John Ennis, Vice President of Research Operations at the Institute for Perception, in his presentation, “Best Practices in Sensory Claim Substantiation,” reviewed the recommendations of ASTM’s Guide for Sensory Claim Substantiation. He discussed substantiation of sensory claims in advertising, including the difference between sensory and hedonic claims, proper study design, data collection methods, and how to treat no-preference votes.
Anne Goldman, Vice President of Consumer Research at ACCE International, in her presentation, “Best Practices in International Consumer Product Testing,” said that marketing and trading activities across borders, countries, and continents increase every year and that understanding cross-cultural differences is a key component to prevent product failure. It is necessary, she said, to consider culture in product research, whether it is for brand harmonization within a global company, developing products for international markets, or considering cultural groups within the domestic market. She described ASTM’s Manual for International Consumer Product Testing across Cultures and Countries, which discusses the issues involved in the planning, design, execution, and analysis of cross-cultural consumer research studies. Key challenges in conducting cross-cultural research, she said, are translation, literacy issues, use of scales, sources of bias, fieldwork, and product integrity.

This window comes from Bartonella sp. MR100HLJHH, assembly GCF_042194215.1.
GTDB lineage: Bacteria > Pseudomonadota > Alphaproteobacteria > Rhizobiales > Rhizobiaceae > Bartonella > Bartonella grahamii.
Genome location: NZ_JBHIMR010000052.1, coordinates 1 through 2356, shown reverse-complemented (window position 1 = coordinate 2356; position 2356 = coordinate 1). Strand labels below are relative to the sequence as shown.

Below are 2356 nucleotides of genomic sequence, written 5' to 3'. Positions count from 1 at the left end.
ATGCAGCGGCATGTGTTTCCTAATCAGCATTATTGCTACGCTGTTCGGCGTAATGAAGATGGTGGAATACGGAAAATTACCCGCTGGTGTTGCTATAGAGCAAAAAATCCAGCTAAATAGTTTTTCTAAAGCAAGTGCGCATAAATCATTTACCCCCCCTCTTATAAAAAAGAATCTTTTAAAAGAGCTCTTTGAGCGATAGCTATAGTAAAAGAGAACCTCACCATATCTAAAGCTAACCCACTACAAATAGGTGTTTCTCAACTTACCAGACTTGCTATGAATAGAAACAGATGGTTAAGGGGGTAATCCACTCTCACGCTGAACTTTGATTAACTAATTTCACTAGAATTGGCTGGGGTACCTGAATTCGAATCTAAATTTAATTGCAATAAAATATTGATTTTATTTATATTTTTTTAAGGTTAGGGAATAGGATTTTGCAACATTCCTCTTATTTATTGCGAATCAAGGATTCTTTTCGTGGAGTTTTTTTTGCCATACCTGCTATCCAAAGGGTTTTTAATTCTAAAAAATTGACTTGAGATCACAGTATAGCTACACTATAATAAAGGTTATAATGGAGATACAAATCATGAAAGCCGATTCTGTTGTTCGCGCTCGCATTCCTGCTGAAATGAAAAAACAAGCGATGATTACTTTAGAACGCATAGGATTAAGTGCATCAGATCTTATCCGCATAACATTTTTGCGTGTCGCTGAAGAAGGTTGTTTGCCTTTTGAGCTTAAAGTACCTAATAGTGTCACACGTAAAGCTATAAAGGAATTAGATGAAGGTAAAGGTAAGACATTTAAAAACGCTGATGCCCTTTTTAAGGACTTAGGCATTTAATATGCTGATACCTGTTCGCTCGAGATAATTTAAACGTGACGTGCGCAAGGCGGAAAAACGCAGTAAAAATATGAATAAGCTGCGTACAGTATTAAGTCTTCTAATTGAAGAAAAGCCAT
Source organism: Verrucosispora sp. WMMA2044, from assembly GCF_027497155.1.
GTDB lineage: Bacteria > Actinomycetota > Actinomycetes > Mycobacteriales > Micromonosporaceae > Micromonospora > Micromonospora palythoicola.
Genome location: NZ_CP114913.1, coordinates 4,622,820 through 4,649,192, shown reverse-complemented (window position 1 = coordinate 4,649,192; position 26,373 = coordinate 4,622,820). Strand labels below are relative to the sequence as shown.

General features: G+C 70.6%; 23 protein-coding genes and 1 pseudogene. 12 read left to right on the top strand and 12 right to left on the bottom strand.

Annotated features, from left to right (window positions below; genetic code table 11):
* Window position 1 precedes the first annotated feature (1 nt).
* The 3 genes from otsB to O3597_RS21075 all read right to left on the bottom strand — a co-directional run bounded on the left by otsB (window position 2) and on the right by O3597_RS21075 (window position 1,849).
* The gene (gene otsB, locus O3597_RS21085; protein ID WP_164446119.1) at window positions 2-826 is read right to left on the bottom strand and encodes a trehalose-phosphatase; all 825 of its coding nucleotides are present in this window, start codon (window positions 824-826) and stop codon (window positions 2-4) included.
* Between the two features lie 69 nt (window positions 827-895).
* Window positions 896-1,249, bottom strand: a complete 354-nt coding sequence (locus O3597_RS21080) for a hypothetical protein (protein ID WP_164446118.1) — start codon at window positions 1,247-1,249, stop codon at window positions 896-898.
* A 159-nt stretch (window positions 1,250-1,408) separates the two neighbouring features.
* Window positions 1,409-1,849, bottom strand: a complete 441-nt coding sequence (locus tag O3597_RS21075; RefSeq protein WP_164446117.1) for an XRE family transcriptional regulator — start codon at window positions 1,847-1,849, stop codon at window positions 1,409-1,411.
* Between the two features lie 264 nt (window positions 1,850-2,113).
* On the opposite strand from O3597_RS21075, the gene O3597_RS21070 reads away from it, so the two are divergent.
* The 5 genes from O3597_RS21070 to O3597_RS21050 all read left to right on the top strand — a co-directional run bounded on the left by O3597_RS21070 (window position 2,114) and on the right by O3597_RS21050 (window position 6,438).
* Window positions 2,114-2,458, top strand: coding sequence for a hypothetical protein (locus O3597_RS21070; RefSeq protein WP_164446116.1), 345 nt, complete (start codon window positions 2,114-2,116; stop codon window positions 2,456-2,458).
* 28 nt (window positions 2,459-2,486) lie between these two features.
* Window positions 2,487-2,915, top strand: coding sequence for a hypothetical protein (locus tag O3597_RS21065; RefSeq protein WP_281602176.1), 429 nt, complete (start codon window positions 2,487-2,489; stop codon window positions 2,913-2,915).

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Flavor Perception in the Life Cycle
In the symposium “Flavor Perception, Satiety, and Nutrition: Implications Throughout the Life Cycle,” speakers discussed physiologically learned responses to flavor in infants, young children, and aging populations and the role of the central nervous system in flavor processing, reward, and obesity.
Julie A. Mennella, Biopsychologist at Monell Chemical Senses Center, in her presentation, “Sensitive Periods in Flavor Learning and Growth,” said that flavor learning among infants has an impact on long-term health and food habits and that early diet composition affects subsequent flavor preferences. A variety of flavors are transmitted from mothers’ diet to breast milk and amniotic fluid, and flavor memories are formed in the infant. She studied the effect of two types of infant formula with profound differences in flavor due, in part, to amounts and profile of their free amino acid and protein content. Beginning at around four months of age, babies with no prior exposure rejected protein hydrolysate formulas whereas babies who had been consuming these formulas from early infancy readily continued to accept it well after five months of age. She also reported on new findings that the composition of the formula, particularly the free amino acid content, affects infant satiety and growth, calling into question the claim that formula feeding impairs infants’ abilities to self-regulate energy intake. She concluded that formula-fed infants are not a homogeneous group with respect to flavor learning or satiety and that formula-fed infants can self-regulate intake.